And the same day KKR and CD&R took over Cloudera, the company announced two purchases: Datacoral and Cazena. Both are providers that can help the once-promising data analytics vendor beef up its cloud-based tools. Combine those deals with Cloudera's still-sizable customer base and private equity's skillful way of squeezing profits while growing the topline, and the $5.3 billion price tag begins to make sense.

Higher acquisition costs, however, have made the strategy of gobbling up smaller providers more tricky. And there's an open question of whether there's "too much money chasing too few deals," according to University of Virginia professor Susan Chaplinsky, prompting investors to begin to factor in more of their traditional cost-reduction tactics to their long-term strategies to compensate for a potential decline in valuations.

"You can still make a healthy return even if you're not able to sell at a higher multiple or at the multiple you purchased at," Chaplinsky told Protocol.

Private equity investors, however, could see upside if the current economic boom cycle in the industry takes a dip. That would likely force valuations, which are sky-high right now, to come down.

"That would certainly create a big buying opportunity for us and other private equity firms," said Thoma Bravo managing partner Scott Crabill. "There's just so much to buy."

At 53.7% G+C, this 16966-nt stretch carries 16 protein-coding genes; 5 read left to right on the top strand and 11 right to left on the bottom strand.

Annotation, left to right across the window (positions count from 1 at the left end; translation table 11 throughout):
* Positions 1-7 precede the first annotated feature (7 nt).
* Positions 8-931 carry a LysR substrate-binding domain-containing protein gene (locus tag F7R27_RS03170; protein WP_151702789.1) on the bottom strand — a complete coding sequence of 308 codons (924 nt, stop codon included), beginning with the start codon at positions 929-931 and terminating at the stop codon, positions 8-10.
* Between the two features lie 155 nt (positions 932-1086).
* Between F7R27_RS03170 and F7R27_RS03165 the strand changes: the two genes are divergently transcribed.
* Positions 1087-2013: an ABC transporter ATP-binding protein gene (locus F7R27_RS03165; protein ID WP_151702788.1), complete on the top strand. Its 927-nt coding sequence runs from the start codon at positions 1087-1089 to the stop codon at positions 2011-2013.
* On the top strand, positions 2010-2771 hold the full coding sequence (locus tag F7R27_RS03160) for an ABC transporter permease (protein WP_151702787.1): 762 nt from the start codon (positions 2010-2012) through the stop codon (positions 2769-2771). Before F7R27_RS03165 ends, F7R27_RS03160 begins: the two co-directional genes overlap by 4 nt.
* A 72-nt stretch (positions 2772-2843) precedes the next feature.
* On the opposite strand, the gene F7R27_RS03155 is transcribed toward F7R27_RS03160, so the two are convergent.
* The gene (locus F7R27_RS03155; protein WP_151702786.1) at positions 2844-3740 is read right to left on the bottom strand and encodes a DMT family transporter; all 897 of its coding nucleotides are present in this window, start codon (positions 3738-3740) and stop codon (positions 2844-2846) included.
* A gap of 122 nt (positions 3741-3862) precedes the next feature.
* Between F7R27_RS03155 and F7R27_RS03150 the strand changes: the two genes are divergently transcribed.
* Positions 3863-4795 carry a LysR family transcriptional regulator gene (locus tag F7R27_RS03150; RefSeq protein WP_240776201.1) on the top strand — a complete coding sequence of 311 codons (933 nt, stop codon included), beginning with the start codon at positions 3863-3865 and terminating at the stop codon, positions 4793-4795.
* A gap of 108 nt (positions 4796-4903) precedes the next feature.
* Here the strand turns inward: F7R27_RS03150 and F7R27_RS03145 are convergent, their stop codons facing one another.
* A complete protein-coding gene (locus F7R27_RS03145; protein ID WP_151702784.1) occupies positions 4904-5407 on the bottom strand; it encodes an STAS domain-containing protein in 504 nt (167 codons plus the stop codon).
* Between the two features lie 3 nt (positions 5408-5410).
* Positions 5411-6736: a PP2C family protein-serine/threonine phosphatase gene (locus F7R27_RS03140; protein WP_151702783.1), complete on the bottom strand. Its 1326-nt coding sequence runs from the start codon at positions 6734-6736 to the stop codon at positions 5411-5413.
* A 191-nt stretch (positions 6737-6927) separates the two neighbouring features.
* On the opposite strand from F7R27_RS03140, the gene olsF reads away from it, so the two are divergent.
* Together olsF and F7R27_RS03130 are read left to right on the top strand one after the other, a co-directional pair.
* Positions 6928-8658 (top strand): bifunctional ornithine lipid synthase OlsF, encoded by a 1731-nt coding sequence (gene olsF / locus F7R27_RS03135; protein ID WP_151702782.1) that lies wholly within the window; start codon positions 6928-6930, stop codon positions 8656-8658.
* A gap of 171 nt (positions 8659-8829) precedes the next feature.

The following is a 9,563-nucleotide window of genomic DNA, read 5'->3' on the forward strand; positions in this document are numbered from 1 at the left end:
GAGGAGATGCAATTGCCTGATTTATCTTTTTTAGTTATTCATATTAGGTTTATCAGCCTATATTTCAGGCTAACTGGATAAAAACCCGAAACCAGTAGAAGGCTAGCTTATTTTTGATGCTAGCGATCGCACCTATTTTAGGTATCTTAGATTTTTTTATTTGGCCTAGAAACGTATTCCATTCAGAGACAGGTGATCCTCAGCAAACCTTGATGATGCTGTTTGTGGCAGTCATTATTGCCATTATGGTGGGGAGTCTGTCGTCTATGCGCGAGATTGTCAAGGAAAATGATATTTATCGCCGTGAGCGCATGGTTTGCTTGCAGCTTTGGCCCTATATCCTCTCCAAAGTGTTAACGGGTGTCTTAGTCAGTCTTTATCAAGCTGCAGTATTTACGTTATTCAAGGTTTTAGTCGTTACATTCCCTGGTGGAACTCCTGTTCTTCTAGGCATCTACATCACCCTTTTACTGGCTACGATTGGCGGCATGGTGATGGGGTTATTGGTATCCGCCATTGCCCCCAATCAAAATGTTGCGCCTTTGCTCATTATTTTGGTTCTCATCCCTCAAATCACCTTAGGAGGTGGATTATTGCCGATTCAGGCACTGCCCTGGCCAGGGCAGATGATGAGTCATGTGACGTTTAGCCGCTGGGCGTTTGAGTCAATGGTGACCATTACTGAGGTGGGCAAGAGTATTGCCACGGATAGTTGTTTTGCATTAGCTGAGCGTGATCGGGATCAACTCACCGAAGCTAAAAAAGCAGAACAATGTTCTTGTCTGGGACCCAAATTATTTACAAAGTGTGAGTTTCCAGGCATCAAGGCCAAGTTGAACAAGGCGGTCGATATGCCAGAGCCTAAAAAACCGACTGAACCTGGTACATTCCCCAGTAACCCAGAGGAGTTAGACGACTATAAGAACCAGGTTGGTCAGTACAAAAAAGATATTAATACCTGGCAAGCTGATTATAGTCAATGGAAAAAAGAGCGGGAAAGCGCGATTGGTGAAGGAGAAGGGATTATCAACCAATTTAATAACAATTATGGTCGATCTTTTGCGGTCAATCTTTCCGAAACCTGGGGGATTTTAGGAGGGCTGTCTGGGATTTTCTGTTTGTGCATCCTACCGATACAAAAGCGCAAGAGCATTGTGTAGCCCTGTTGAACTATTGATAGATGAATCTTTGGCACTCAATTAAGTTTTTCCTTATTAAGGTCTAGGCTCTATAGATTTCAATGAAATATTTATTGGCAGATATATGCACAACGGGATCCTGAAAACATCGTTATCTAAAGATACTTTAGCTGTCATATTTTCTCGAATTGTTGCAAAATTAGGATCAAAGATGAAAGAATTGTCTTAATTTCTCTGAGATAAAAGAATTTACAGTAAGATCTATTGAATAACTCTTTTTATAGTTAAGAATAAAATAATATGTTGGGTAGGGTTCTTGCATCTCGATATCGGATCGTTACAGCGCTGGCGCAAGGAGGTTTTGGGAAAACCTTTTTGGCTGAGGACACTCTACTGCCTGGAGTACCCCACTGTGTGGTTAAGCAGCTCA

But as returns in the sector appear to slow, some are pushing for a new strategy, one in which a firm's various portfolio companies begin to work more closely together to build a "business ecosystem." That creates opportunities for cross-selling and other benefits. It's a model billionaire Romesh Wadhwani is using with Symphony AI.

Still, with other investors — including hedge funds, venture capitalists and mutual funds — also making enterprise tech a focus, private equity has to prove its model, which typically requires larger ownership percentages to address the operational efficiencies to manufacture returns, is right for the business.

But right now, in an era where SaaS is exploding, there appears to be ample space for all types of funding.

"It's definitely more competitive," said Crabill. "But there is also so much more opportunity now than there was 10 to15 years ago. They counterbalance one another."

Update: This story was updated with news about Thoma Bravo's acquisition of QAD Inc. Updated June 29.